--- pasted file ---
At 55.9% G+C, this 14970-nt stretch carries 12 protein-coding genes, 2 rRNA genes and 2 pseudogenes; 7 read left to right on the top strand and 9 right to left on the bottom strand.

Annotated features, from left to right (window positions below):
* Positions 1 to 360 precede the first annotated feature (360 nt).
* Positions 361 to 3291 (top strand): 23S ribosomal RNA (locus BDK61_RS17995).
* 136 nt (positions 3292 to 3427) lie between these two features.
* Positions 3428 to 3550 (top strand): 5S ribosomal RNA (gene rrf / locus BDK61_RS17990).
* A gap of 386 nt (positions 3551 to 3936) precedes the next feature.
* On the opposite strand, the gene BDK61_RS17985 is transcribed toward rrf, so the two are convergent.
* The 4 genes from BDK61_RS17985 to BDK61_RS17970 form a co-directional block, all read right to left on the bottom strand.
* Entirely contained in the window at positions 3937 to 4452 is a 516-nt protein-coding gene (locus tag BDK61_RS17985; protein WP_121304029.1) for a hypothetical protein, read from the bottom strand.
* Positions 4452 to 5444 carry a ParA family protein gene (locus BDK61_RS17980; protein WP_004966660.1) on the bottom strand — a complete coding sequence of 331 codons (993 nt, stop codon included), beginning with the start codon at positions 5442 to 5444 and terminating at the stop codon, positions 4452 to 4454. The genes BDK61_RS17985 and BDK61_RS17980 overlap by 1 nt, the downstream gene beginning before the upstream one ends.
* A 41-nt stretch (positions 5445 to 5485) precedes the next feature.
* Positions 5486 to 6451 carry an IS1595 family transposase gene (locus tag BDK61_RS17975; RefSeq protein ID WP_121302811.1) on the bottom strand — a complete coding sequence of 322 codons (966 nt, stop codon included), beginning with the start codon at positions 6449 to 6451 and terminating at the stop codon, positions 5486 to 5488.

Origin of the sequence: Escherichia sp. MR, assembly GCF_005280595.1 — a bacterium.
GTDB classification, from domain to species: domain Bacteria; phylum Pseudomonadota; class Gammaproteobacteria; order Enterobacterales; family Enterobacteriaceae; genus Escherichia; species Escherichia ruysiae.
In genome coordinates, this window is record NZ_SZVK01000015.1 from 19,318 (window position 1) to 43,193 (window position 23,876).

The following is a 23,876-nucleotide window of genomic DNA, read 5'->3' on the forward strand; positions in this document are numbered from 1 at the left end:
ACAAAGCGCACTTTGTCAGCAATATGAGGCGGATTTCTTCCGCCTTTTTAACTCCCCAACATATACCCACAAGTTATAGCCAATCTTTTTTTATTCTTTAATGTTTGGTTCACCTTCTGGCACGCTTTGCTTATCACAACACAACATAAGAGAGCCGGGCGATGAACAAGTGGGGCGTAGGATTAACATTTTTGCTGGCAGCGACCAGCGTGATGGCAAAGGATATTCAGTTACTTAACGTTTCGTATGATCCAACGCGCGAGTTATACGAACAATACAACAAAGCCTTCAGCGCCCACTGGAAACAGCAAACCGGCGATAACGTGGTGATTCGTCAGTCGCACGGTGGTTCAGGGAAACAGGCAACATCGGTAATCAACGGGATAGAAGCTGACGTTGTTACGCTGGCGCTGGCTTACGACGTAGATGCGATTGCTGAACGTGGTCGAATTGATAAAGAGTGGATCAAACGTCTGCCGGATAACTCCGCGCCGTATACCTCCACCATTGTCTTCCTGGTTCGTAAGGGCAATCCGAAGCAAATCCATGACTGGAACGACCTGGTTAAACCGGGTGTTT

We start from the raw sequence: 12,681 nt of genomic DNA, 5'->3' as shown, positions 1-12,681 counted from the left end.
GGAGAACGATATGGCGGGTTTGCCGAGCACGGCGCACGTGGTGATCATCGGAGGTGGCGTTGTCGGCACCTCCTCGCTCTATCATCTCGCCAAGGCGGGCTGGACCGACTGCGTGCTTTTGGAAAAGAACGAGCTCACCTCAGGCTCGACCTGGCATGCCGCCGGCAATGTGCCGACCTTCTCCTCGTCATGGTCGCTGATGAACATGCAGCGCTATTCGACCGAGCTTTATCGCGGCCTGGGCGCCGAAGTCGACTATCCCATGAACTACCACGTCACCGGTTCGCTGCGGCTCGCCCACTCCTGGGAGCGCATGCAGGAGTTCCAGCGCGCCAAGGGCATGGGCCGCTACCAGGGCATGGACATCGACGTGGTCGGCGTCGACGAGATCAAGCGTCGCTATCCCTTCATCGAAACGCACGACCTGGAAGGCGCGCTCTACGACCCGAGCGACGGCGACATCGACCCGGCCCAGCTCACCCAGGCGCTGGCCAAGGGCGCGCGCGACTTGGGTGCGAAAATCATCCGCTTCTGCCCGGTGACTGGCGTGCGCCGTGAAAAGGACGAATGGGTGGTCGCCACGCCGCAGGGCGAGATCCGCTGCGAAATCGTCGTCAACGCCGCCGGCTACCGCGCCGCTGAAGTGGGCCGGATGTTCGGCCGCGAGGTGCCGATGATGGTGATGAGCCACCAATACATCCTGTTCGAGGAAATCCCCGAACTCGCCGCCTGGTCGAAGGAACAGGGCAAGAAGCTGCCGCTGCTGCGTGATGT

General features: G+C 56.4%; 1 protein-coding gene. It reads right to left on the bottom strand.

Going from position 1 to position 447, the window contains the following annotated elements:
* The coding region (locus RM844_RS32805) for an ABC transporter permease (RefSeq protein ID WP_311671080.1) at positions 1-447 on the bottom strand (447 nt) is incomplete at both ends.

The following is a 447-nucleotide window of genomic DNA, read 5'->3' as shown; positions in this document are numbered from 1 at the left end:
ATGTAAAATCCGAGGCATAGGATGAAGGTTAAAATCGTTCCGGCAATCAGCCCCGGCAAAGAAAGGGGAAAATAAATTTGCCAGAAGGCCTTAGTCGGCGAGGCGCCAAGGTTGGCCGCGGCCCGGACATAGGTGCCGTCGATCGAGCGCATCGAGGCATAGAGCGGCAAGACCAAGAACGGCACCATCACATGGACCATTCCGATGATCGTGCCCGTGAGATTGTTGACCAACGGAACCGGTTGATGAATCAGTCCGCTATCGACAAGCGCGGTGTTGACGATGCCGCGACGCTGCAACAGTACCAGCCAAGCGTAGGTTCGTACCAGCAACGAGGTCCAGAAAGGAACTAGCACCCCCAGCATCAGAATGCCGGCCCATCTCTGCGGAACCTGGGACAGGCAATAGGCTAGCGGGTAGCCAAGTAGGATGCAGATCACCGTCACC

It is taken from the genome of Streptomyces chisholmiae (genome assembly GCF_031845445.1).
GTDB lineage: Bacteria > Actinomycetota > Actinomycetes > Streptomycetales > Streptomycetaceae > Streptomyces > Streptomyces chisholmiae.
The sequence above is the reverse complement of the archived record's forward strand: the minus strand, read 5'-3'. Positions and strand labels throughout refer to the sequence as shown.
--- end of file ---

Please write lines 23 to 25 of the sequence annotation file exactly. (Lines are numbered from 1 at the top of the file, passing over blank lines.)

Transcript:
* The coding region (locus RM844_RS32805) for an ABC transporter permease (RefSeq protein ID WP_311671080.1) at positions 1-447 on the bottom strand (447 nt) is incomplete at both ends.

The following is a 447-nucleotide window of genomic DNA, read 5'->3' as shown; positions in this document are numbered from 1 at the left end:
ATGTAAAATCCGAGGCATAGGATGAAGGTTAAAATCGTTCCGGCAATCAGCCCCGGCAAAGAAAGGGGAAAATAAATTTGCCAGAAGGCCTTAGTCGGCGAGGCGCCAAGGTTGGCCGCGGCCCGGACATAGGTGCCGTCGATCGAGCGCATCGAGGCATAGAGCGGCAAGACCAAGAACGGCACCATCACATGGACCATTCCGATGATCGTGCCCGTGAGATTGTTGACCAACGGAACCGGTTGATGAATCAGTCCGCTATCGACAAGCGCGGTGTTGACGATGCCGCGACGCTGCAACAGTACCAGCCAAGCGTAGGTTCGTACCAGCAACGAGGTCCAGAAAGGAACTAGCACCCCCAGCATCAGAATGCCGGCCCATCTCTGCGGAACCTGGGACAGGCAATAGGCTAGCGGGTAGCCAAGTAGGATGCAGATCACCGTCACC